Comprehensive Loss

        We include in other comprehensive loss changes in minimum pension liabilities and changes in the fair value of derivative financial instruments that qualify for hedge accounting. For the three months ended September 30, 2005 and 2004, total comprehensive loss amounted to $(1,761) million and $(232) million, respectively. For the nine months ended September 30, 2005 and 2004, total comprehensive loss amounted to $(2,352) million and $(940) million, respectively. Total comprehensive loss for the nine months ended September 30, 2005 included a $1.9 billion net adjustment relating to the termination of various pension plans, as discussed in Pension and Postretirement Plans.

Special Items

        During the second quarter of 2005, we recognized a charge of $18 million for aircraft impairments related to the planned accelerated retirement of certain aircraft then operated by Air Wisconsin Airlines Corporation ("AWAC").

        During the third quarter of 2004, Air Canada successfully emerged from protection under the Companies' Creditors Arrangement Act of the Canada Business Corporation Act. We had filed a pre-petition claim against Air Canada based on our equity interest in three Airbus A330 aircraft leased to Air Canada. As part of its plan of reorganization, Air Canada offered its unsecured creditors the opportunity to participate in their initial public offering. We subscribed to 986,986 shares in the reorganized company in August 2004 and sold them in October 2004 for a nominal gain. Separately, we sold our pre-petition claim and recorded a non-operating special gain of $18 million during the third quarter of 2004.

        During the first quarter of 2004, we incurred a $13 million charge in non-operating expense for the write-down of certain non-operating B767 aircraft.

Aircraft Fuel Hedges

        Aircraft fuel represented 25% and 22%, respectively, of our total operating expenses for the three months and nine months ended September 30, 2005. In addition, mainline aircraft fuel was our largest operating expense during the three months ended September 30, 2005.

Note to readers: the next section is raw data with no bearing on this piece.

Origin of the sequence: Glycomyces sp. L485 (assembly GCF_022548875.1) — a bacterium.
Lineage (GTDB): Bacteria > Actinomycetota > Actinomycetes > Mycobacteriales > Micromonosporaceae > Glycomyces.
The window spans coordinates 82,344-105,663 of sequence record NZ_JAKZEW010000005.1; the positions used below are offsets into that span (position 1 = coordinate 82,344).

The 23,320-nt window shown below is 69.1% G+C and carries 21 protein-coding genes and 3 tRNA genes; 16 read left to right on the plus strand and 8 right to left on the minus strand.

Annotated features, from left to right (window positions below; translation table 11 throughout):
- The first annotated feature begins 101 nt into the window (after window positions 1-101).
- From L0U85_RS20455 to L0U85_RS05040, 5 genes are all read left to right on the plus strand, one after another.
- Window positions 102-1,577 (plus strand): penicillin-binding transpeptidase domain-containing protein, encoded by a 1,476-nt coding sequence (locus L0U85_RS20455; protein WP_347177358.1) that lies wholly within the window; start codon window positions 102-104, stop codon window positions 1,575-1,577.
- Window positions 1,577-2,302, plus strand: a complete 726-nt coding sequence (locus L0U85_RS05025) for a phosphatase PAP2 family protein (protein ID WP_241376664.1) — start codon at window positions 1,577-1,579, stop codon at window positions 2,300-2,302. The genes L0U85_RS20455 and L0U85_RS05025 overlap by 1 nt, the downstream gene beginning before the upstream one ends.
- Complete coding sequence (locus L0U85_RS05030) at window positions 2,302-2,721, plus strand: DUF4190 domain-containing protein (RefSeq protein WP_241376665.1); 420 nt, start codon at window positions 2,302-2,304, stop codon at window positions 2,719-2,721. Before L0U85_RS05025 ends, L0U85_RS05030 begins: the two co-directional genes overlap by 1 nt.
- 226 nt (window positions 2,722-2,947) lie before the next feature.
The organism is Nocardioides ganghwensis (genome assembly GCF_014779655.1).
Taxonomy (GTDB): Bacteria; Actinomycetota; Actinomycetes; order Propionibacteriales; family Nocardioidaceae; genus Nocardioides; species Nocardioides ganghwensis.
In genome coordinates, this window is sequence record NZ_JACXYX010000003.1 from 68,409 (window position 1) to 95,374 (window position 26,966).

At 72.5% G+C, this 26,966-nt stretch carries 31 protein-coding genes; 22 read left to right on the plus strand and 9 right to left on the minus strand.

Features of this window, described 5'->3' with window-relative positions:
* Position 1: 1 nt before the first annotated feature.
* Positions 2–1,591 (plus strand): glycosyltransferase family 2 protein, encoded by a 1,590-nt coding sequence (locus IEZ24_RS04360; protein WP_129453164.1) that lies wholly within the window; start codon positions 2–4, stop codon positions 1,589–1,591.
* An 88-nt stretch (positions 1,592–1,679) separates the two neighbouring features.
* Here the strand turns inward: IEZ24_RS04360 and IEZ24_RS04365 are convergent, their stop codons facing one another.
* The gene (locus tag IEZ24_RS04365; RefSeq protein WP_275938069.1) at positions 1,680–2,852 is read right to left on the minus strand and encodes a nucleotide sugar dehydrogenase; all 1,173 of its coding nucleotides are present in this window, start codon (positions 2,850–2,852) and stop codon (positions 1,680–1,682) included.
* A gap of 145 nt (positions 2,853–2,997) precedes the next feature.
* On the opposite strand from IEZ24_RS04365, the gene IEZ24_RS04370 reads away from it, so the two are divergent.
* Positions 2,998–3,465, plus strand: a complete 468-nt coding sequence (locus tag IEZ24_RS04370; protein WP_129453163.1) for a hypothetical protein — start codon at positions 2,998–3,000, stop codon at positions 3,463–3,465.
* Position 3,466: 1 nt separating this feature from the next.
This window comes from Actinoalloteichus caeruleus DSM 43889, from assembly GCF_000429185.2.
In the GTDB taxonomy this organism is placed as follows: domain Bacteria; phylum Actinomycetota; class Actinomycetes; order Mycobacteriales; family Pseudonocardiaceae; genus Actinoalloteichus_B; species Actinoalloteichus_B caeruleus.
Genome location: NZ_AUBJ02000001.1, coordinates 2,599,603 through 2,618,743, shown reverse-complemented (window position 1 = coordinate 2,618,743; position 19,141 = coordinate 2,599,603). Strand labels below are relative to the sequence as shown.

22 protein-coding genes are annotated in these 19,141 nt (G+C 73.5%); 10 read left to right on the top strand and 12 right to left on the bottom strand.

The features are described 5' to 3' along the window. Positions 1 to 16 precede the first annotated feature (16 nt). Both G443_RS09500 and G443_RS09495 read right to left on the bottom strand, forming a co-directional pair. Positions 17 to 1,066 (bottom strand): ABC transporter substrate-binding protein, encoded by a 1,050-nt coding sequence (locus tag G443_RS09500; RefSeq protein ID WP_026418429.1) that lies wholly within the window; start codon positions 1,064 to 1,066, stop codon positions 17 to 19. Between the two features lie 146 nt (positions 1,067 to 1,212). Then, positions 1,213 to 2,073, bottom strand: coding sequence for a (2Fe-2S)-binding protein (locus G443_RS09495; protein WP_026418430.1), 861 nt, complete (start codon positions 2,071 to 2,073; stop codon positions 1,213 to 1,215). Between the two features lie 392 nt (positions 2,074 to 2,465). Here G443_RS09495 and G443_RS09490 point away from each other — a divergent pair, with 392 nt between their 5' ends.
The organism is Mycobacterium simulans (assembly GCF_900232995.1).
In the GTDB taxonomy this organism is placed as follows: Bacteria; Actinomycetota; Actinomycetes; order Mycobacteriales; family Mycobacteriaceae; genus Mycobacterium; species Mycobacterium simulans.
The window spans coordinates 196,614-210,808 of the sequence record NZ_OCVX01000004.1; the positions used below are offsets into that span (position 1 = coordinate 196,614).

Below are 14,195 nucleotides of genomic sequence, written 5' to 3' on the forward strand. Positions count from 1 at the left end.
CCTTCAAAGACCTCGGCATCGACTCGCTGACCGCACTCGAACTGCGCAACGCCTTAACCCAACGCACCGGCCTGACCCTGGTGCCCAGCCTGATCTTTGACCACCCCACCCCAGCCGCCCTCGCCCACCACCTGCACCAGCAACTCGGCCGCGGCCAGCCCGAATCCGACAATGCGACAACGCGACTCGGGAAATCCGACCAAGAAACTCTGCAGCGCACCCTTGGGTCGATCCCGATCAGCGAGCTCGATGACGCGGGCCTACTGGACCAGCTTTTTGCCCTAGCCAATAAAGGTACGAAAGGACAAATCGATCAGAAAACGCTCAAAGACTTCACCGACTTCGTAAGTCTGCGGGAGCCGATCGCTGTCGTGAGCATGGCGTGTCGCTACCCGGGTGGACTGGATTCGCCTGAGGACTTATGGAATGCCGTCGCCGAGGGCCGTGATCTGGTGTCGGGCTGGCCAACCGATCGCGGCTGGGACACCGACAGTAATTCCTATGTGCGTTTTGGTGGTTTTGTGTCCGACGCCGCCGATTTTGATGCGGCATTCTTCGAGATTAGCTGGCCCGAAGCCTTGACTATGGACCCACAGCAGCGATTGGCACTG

Our strategy to hedge a portion of our price risk related to projected jet fuel requirements primarily involves using collar options. The collars (only some of which were designated as cash flow hedges) involve the purchase of fuel call options with the simultaneous sale of fuel put options with identical expiration dates. Those contracts designated as hedges are recorded at fair value, with the changes in intrinsic value recorded in other comprehensive loss until the underlying hedged fuel is consumed. To the extent that the designated hedges are ineffective, gain or loss is recognized currently. The fair value of each designated hedge is determined by the use of standard option value models using commodity-related assumptions derived from prices observed in underlying markets. For those contracts not designated as hedges, the related gain or loss is recognized currently as an element of non-operating income. In the three months ending September 30, 2005, the Company recognized a gain of $10 million (which included a loss of $1 million relating to the options' time-value and a gain of $11 million as a result of ineffective hedges) in non-operating income. In the nine months ending September 30, 2005, the Company recognized income of $50 million (which included income of $4 million relating to the options' time-value) in non-operating income mainly due to non-designated hedges.